What happens when an electron falls into the nucleus (for higher elements)?

The electron’s intrinsic property is to be in motion – the electron has the intrinsic linear momentum. We now have the electron within an atom. Because the Coulomb force acting at the right angle causes the electron to move in a different direction, the electron will turn around a nucleus.

In this case, the electron cannot be absorbed into a nucleus because the Coulomb force there is constant. This force maintains the radius of an orbit. However, the linear momentum direction does not point towards a nucleus. Nature says so.

The reaction electron + proton = neutron is not allowed by nature. The natural process works in the opposite direction: the neutron decays into the electron and proton (+ neutrino, photons). Since entropy can’t be returned, this is a one-way process.

There are certain circumstances in the universe that could overcome this natural process. Let’s not forget the sun. You can have nuclear reactions such as a proton plus another proton, and so forth. The force that binds them together is gravitation and the extreme pressure placed on hydrogen atoms. The Coulomb Law’s mathematical logic states that electrons are pushed into protons to create neutrons. It isn’t true. The atoms are separated and formed a plasma of protons, and a cloud of electrons. The nuclear fusion is caused by the plasma being under more pressure.

If electrons had pushed in protons then there would have been a plasma of neutrons in the core. The neutrons were also entering this fusion. The electron doesn’t react with a proton.

They live in extreme conditions, such as those found in the cores of larger stars than Sun. As such, when they die, they are still not atoms, but nuclei. Their density means that they are neutron stars. Therefore, it is believed they are neutrons at a ‘plasmatic’ status. We may be able to accept that an electron falls into a nucleus, and create a neutron exactly at the neutron stars. The speeds of neutron stars’ surfaces are close to the intrinsic speed for the electron. This should also be considered when considering why atomic matter isn’t there.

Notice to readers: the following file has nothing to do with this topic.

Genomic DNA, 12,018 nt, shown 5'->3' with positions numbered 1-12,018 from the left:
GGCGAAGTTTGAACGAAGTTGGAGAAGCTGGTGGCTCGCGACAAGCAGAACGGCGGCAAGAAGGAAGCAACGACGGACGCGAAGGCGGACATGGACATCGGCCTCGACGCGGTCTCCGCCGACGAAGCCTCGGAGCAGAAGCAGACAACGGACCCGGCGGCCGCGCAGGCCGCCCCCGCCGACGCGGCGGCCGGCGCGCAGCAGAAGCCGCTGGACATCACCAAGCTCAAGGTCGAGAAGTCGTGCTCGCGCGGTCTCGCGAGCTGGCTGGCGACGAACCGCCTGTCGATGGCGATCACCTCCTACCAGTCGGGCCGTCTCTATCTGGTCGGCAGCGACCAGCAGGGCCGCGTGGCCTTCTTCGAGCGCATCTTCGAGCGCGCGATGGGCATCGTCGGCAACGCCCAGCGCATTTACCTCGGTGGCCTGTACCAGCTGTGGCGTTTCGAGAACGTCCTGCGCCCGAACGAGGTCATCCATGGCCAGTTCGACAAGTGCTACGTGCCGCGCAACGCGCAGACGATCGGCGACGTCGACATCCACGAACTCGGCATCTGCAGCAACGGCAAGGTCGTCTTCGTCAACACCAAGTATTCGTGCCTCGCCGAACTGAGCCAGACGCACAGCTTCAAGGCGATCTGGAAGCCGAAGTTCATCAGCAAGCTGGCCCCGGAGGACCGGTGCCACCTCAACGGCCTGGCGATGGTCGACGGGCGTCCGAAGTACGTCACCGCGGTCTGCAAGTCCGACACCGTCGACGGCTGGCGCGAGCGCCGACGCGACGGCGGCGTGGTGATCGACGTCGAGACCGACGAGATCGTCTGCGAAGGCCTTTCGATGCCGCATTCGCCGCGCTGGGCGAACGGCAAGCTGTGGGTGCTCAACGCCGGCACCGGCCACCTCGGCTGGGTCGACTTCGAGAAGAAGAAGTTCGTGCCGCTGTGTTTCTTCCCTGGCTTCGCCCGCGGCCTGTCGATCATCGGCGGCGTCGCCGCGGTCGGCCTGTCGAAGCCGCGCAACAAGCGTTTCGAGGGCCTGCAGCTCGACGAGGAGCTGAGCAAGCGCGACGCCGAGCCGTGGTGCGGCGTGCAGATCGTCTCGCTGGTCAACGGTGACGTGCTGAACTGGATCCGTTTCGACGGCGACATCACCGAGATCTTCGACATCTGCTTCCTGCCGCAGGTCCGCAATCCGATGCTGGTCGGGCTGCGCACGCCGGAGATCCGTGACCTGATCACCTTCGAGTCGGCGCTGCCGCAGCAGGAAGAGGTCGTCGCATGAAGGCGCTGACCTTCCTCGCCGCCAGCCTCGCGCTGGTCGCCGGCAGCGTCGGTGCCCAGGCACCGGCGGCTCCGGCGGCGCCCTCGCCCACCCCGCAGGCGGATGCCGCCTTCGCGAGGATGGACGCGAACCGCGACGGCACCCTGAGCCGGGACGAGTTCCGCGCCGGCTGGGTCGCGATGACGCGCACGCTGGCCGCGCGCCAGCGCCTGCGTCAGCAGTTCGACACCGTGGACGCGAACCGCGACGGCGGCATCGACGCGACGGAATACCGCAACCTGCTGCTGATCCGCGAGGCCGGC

The conclusion is that we shouldn’t wait for the electron to fall in a nucleus. This is contrary to nature. It would occur abnormally and it will decay immediately back to the proton or electron. This is not because of spontaneous neutron decay but because there is no neutrino. The mathematical approach, which uses the Coulomb Law to bring the electron to the proton then to bind them, does not work in physics (nature). The Coulomb Law is valid only for charged macro objects. It should be the same for quantum levels where there are particles that carry the quanta of electric power. The ‘evolution’ is the process where new subatomic particles are created as the proton or neutron from the neutron. This complex process is initiated by the Coulomb Law and then other physical laws apply there.

If beta rays are to strike a nucleus and the electron interacts, it will do so through either an elastic or inelastic collision. Elastic collisions are the most popular interactions. This is when an electron interacts with few subatomic particles and becomes a satellite nucleus. This is how an atom can become an ion (anion).

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